Looking for fun and affordable things to do in February? If you're in Brooklyn, you're in luck! We've put together a list of the top 9 family events happening this month, including the BAMKids FilmFest, more kid-friendly shows, Black History Month events, and a swingin' jazz program for little ones.
For even more upcoming kids' events in Brooklyn and the NYC area, check out our full, searchable calendar of events.
Learn a Lion's Tale
African folktales are among the greatest stories to have made their way into children's books and theater. This month, an Ethiopian folktale called The Lion's Whiskers gets the full musical treatment. The production uses masks, gigantic puppets, and original songs to tell the story of a lonely woman, Minya, who marries a widowed man with a son who doesn't exactly warm up to his new stepmom. A visit to a wise man for advice turns into an adventure for Minya, who is told to pull three whiskers from a lion in order to win her stepson's affection. The story carries themes of courage and, of course, love.
Catch an African Beat
The Shadow Box Theater presents "The African Drum," one of its most acclaimed productions.
Get Your Folk Fix
Elizabeth Mitchell has the distinction of being the first new artist signed to Smithsonian/Folkways Records in the 21st century. That's no small feat when you consider the legacy of Folkways, which became part of the Smithsonian Institution in 1987. The small label's founder, Moe Asch, sought to document music and sound wherever it occurred, cultivating a roster of artists that includes Pete Seeger, Woody Guthrie, and Leadbelly alongside music from the globe. Mitchell's residency at Folkways is a continuation of the label's history of releasing music by and for children. Her work is in the folk music-inspired Americana tradition, where a song serves to inspire, teach, and motivate. Like her occasional collaborator Dan Zanes, she combines her own work with covers of the American songbook and an eclectic mix that includes Bob Marley and Gillian Welch. The net result is delicate yet uplifting, driven by guitars, mandolins, ukeleles, and Mitchell's own airy voice. She brings her family band (pictured), which includes her husband Daniel Littleton and daughter Storey, to New York City for a warm morning on an otherwise chilly day.
Hit the Movie Theater
The BAMkids Filmfest presents the best children's movies (shorts, animation, features, documentaries, and more) over two days and evenings at Brooklyn Academy of Music.
Swing with the Babes
Jazz musician Lauren Hooker (pictured) was once the music teacher at Bank Street College's renowned School for Children. The educator mantle will come in handy as she presents Jazz 4 Kids, a start-to-finish lesson in jazz history that traces America's original music from its African roots through the swing era, bebop, free jazz, and up to present-day experimental examples. Along the way, Hooker touches upon the influence of blues, Afro Cuban, and West Indian music on jazz. Throughout, Hooker uses her own vocals to entertain and teach, demonstrating the freedom of improvisational scat singing, "jazz etiquette," and jazz "devices" such as trading fours. The audience can expect to actively participate.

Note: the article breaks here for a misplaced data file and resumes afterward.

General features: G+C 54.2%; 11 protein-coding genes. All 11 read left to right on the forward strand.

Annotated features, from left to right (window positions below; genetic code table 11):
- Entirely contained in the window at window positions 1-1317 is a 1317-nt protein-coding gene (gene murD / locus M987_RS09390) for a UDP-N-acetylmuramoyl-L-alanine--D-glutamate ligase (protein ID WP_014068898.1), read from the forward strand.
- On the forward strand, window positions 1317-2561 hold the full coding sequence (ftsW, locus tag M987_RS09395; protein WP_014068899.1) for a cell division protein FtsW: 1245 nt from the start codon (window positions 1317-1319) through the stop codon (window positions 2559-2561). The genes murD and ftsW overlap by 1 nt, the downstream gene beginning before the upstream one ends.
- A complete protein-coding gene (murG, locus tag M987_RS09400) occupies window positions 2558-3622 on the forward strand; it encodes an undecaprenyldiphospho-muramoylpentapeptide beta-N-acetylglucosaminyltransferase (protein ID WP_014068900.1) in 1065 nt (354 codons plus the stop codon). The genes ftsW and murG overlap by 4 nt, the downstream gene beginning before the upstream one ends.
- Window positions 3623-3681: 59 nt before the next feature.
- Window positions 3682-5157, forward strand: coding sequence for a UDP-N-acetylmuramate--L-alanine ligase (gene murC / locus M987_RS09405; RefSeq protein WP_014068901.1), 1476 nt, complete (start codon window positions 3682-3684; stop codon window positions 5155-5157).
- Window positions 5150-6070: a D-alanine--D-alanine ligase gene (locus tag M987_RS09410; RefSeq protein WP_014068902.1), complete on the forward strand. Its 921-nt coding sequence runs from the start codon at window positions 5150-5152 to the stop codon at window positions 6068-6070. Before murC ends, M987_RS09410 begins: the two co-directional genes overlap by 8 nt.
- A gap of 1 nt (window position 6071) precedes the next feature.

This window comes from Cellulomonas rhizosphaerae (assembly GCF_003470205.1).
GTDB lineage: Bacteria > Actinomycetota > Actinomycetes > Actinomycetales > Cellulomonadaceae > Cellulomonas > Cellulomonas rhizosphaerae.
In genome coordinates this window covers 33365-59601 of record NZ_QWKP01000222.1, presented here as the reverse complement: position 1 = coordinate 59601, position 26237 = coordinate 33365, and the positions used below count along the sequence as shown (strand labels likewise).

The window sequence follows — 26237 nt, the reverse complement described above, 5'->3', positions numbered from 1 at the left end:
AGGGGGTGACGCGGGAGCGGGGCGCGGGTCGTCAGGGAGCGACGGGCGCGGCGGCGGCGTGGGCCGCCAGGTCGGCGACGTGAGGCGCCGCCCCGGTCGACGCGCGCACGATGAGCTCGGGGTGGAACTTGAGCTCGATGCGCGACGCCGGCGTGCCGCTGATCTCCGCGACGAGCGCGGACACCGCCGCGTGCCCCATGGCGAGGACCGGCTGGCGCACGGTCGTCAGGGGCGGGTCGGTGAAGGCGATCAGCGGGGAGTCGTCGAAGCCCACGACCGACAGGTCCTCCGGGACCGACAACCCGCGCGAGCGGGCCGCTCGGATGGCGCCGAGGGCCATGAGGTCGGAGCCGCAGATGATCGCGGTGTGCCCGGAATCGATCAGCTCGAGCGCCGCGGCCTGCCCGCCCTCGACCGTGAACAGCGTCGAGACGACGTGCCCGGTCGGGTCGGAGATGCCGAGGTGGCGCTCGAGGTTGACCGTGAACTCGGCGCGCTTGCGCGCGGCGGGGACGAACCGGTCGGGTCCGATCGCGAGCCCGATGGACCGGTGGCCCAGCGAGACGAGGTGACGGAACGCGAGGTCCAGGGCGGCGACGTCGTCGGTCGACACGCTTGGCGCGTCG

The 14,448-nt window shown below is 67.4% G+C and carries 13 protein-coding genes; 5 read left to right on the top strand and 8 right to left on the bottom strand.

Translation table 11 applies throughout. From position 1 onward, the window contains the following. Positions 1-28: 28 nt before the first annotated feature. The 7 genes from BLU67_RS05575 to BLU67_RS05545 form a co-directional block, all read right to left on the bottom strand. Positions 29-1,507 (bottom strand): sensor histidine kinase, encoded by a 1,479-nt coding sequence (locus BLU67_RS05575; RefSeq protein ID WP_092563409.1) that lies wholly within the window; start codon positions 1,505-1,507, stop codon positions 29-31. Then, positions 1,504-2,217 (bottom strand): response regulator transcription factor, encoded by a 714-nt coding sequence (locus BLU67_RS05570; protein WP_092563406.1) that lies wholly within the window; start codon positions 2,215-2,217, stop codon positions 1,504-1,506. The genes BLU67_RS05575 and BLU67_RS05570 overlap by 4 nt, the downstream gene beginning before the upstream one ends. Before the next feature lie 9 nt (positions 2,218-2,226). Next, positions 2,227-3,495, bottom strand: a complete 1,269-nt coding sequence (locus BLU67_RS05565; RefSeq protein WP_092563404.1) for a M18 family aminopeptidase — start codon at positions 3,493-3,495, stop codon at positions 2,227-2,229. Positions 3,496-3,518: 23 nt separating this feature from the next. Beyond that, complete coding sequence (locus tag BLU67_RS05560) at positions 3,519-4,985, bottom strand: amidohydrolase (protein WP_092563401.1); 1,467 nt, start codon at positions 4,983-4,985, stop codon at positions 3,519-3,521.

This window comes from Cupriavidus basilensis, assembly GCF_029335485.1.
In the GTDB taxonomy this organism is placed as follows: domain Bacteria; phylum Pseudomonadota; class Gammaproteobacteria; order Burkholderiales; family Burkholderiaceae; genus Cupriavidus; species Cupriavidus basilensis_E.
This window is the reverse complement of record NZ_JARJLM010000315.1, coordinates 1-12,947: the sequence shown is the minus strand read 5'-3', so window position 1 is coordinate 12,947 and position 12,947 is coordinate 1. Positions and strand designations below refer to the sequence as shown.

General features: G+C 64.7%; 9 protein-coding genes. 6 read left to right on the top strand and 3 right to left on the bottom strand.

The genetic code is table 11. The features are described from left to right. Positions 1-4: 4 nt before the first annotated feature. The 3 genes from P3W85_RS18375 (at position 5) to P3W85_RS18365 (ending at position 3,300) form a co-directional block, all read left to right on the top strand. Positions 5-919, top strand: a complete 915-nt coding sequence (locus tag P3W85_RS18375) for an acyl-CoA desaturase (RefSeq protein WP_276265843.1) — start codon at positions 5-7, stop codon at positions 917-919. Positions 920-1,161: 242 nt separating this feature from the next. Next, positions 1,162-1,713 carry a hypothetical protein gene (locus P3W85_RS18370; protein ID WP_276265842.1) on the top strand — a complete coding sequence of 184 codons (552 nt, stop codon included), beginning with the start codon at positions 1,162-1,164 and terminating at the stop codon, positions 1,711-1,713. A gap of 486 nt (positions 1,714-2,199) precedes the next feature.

Celebrate Black History Month
On the heels of the many events in January that honor and pay tribute to the legacy of Martin Luther King, Jr., February shines the light on all of African-American culture with an abundance of events throughout Brooklyn and Staten Island:
February 12: One example is the musical Four Score and Seven Years Ago, a musical that conveys the Civil War-era story of two soldiers separated by race and Mason/Dixon values who come to unite over themes of bravery, loyalty, and friendship.
February 16: The next nod to Black History Month comes in the form of dance, when the Something Positive dance ensemble presents its Caribbean Dance Festival. Along with dance, the troupe uses storytelling, poetry, and songs as mediums to trace the path of African-American culture from its African and Caribbean evolution onward to its place in America. Colorful costumes add to the presentation.
February 18 and 21: The Brooklyn Children's Museum integrates the African-American theme into many of its February events. For example, older kids (ages 6 and older, to be precise) can participate in Living the Legacy: Black History Collage, in which they'll bring black history to life in a patchwork of memorable photographs and expressions.
February 24: For the younger set (ages 5 and younger), Jammin' Out uses the museum's collection of African and American instruments (and if you think the banjo originated in Appalachia, think again!).
Get Ready to Giggle
There's slapstick and then there's Buster Keaton. The silent movie-era filmmaker knew how to use vaudevillian effects to make his audiences roar, but his genius lay in his subtle use of the silent medium. Keaton relied on body language and deadpan expressions to convey humor. Kids know what's truly funny, and now there's an opportunity to see Keaton on the big screen: Big Movies for Little Kids hosts a program of three Buster Keaton shorts.